I am not sure what you mean here. All of the oscilloscopes which> support delayed sweep and delta delayed sweep graphically show what
> measurement is being made.
I think that I still haven't been able to explain what I think is unique for a 'scope of its era and very useful.
I'll try and explain. I'll refer to the start of each B-sweep as the marker or cursor:
With the HP 1743A set in "B-runs-after delay" mode, both markers / cursors are placed by hand (delay knobs), each by a small amount before subsequent rising edges of a 1 KHz (exact) square wave. Let's say that the interval shows "0.837 ms" on the numeric display.
Now, when I switch to "B triggerable after delay" (on rising edge), not only do the cursors jump to the first rising edges of the waveform after their respective delay, but also the interval display now shows "1.000 ms". If I increase the Stop delay setting beyond the next falling edge, the Stop cursor jumps to the rising edge of the next period and the numeric display shows "2.000 ms". Furthermore, if I slightly change the signal period (depending on both delay settings) and I vary the input frequency, the cursors follow and *so does the numeric display value*.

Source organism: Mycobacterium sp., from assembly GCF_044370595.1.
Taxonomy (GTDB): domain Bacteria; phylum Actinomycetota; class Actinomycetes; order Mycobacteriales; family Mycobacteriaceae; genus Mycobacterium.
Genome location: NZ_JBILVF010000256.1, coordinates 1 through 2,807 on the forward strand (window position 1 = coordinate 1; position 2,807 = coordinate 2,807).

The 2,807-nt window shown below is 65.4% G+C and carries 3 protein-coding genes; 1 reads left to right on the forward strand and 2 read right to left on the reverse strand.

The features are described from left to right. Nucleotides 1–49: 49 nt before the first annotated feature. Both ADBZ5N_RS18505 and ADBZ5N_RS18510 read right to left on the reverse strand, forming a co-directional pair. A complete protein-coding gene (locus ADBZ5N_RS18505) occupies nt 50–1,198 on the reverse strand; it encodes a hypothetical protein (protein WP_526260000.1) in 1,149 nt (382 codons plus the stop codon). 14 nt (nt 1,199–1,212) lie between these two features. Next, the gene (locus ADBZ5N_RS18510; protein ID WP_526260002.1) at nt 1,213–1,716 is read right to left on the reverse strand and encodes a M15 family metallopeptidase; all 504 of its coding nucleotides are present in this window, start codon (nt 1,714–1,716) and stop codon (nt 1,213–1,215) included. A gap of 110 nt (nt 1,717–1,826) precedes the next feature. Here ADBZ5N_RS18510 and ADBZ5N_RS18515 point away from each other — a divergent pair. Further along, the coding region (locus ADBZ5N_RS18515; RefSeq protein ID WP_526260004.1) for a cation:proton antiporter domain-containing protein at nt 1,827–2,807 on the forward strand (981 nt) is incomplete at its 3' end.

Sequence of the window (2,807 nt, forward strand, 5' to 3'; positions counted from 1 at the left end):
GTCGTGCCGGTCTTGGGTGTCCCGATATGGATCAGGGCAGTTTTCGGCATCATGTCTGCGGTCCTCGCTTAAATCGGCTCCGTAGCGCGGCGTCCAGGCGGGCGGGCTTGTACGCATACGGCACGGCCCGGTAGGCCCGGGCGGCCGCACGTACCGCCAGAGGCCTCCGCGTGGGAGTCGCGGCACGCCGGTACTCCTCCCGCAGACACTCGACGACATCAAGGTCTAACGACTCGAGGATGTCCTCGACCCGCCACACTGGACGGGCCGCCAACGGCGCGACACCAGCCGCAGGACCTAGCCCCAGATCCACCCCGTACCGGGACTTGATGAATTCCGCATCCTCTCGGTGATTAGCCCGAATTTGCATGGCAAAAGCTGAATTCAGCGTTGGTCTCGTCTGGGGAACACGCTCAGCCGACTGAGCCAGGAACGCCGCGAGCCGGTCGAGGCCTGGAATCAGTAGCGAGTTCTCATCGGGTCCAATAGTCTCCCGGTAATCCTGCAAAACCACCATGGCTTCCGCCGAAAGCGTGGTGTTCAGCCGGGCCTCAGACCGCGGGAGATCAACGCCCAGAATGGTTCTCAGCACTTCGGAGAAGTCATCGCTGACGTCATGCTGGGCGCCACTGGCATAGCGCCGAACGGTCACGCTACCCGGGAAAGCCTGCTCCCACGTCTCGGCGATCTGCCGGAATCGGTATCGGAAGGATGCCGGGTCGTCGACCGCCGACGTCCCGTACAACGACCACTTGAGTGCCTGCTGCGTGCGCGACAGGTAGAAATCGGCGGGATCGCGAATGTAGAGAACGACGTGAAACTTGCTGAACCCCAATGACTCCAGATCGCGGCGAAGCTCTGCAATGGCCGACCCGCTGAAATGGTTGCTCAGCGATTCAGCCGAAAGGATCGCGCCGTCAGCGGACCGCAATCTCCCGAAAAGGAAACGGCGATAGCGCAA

Obviously, the standard 7000 time bases don't do that, not even the delta time setups, nor do the 2236, 2247A and others, to the best of my knowledge.
Mind you, I'm not saying I couldn't do the measurements that I'm doing here with other 'scopes, just not in this way and not with a display like this. Its simplicity and non-ambiguity immediately struck me once I saw it first.